There are 595 species of plants, with seven endemic genera; and of the 161 plant species endemic to Mexico, 16 occur only in Guerrero (Salazar-Chávez 1993). The Canyon of the Zopilote, located in the northern section of the ecoregion, is considered a center of endemic plant species and the site of the diversification of Bursera species. Some of the endemic genera include Silviella, Omiltemia, Microspermum, Peyritschia, and Hintonella (Diego et al. 1997).
Many coleoptera of the family Pasalidae are also endemic to the Sierra Madre del Sur (Reyes-Castillo & Castillo 1993), which is also one the richest areas in butterfly species (161 species) in the Mexican Pacific (Martínez & Llorente-Bousquets 1993). Although the herpetofauna have not radiated extensively (39 species), half of the amphibians and 34% of the reptiles are endemic.
In Omiltemi, Guerrero, 9% of the 54 species of mammals are endemic including the critically endangered Omiltemi cottontail (Sylvilagus insonus); although this species is considered extinct by many, there have been possible recent sightings since the specimens were collected in the 1800's. Lying within the Sierra Madre del Sur ecoregion the state of Guerrero has the fourth highest bird richness in the world (Navarro & Benitez 1993) with 160 species, 28 of which are endemic to the Sierra Madre. The short-crested coquette (Lophornis brachylopha), white-tailed hummingbird (Eupherusa poliocerca), oaxaca hummingbird (Eupherusa cyanophrys) and white-throated jay (Cyanolyca mirabilis) are all endangered and endemic to the Sierra Madre del Sur ecoregion (Stattersfield et al. 1998). Also found in this ecoregion; amethyst-throated hummingbird (Lampornis amethystinus), Steller’s jay (Cyanocitta stelleri), ruddy foliage-gleaner (Automlus rubigihosus), russet-nightingale-thrush (Catharus occidentalis), and collared towhee (Pipilo ocai).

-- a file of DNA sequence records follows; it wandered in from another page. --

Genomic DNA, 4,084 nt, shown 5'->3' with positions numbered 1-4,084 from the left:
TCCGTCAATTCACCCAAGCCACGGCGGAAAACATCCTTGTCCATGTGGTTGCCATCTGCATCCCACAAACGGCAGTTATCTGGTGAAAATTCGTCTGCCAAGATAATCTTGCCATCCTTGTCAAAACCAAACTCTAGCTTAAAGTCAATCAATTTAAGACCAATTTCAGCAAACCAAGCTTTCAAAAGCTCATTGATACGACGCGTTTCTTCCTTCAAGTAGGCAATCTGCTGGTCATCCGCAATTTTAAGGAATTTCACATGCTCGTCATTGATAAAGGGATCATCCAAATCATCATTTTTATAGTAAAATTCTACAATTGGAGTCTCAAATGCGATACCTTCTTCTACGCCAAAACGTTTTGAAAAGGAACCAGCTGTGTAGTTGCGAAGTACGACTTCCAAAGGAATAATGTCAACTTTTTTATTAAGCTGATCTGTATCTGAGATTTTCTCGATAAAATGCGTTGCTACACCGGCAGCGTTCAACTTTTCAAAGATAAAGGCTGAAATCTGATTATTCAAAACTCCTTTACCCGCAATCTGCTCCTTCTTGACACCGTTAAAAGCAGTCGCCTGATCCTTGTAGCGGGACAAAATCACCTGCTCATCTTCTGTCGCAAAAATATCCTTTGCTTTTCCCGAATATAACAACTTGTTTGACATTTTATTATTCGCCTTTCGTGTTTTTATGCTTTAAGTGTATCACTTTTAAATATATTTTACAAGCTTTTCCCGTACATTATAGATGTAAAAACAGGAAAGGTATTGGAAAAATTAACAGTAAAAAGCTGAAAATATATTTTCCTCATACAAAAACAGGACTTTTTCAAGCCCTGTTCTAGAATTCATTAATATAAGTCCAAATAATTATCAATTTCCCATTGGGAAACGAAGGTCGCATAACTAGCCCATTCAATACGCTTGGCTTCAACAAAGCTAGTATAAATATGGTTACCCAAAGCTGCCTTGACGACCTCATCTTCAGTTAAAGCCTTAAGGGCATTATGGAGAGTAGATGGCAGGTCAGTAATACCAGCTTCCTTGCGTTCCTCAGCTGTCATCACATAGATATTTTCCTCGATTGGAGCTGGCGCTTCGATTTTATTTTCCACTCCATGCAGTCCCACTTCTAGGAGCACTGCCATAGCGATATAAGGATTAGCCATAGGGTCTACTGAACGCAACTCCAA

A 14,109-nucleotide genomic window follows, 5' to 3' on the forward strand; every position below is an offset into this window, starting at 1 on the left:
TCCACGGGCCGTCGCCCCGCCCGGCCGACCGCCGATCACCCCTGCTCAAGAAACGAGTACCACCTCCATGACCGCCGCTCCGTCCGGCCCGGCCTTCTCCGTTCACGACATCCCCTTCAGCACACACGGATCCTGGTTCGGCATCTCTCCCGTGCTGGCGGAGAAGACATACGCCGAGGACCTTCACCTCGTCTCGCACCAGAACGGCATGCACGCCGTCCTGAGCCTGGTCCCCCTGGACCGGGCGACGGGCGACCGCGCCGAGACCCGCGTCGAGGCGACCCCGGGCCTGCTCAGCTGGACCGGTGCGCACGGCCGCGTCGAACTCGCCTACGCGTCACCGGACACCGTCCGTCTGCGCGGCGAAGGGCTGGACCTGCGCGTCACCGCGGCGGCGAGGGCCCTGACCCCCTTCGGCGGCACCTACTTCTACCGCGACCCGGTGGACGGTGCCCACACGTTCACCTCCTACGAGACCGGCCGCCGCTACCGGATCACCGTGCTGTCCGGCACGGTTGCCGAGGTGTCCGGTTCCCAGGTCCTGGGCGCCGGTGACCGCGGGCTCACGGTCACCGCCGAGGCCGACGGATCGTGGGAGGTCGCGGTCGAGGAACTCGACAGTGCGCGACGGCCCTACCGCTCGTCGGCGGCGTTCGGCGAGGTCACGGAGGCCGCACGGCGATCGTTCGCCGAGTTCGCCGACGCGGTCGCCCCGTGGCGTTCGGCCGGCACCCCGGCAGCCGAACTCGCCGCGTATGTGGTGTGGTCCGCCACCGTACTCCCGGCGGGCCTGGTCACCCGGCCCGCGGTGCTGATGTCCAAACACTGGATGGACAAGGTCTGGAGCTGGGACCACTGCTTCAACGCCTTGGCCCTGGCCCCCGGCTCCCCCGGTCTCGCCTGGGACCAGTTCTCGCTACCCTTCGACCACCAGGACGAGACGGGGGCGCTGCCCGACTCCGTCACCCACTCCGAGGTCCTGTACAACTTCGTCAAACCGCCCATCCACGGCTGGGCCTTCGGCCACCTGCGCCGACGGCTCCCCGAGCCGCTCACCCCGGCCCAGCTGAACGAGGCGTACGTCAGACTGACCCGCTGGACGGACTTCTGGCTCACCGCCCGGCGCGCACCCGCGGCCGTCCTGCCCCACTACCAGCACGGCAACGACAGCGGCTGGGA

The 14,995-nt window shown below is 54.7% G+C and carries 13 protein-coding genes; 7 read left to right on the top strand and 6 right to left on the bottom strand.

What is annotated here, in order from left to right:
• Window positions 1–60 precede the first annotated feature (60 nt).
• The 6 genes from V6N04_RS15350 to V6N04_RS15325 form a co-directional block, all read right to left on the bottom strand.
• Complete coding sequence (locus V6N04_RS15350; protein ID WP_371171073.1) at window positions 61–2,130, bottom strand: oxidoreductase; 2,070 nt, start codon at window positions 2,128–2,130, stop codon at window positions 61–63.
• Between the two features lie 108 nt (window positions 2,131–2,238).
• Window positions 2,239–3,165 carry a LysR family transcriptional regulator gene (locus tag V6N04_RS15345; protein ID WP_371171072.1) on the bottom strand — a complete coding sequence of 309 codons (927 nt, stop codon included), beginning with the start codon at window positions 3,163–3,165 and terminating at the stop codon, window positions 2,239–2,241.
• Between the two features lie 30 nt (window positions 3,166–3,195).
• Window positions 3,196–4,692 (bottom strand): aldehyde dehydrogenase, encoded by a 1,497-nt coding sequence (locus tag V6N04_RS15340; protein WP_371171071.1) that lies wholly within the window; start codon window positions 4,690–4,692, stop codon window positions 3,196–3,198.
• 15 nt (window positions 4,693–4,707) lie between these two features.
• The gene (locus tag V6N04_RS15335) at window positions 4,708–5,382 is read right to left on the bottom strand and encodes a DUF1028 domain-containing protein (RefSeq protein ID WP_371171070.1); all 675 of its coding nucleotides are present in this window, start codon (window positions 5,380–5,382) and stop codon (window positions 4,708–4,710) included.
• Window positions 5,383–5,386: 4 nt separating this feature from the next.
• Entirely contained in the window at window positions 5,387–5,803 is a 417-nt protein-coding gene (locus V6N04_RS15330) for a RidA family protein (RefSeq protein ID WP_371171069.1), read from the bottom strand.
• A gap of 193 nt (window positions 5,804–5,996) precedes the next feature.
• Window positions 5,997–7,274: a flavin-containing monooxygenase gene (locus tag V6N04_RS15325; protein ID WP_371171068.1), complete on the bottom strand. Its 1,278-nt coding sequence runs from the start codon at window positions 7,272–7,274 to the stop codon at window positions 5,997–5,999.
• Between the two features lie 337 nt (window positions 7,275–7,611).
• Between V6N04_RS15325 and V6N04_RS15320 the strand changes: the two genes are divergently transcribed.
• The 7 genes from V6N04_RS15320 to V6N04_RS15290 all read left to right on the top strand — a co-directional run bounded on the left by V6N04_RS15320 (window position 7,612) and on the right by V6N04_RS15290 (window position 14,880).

Though in danger of extinction (Cárdenas-Hernández et al. 1994), portions of temperate forests still remain in the Sierra Madre del Sur. According to Toledo & Ordoñez (1993), the states of Guerrero and Oaxaca still have considerable portions of forests in good state. What is more, Toledo et al. (1989) specify that 60% of the temperate forests in Mexico remain intact. According to them, 37% of the pine-oak forests in Mexico have succumbed to agricultural pressure and logging.
Until five years ago, federal protection covered only 470 km2 (< 1%) of the temperate forests of the Sierra Madre del Sur. In recent years however, proposals have been considered covering up to 4% or even 10% of the unprotected area. Protected areas in this ecoregion include the Omiltemi State Ecological Park, which covers 96km2, while the Reserva de la Biosfera Sierra de Manantlan protects a small percentage. According to Stattersfield et al. (1998) there needs to be at least two new protected areas created to protect the restricted range birds. If all specialized organisms are considered the protected area needed is not even estimated but would be assumed to be much larger.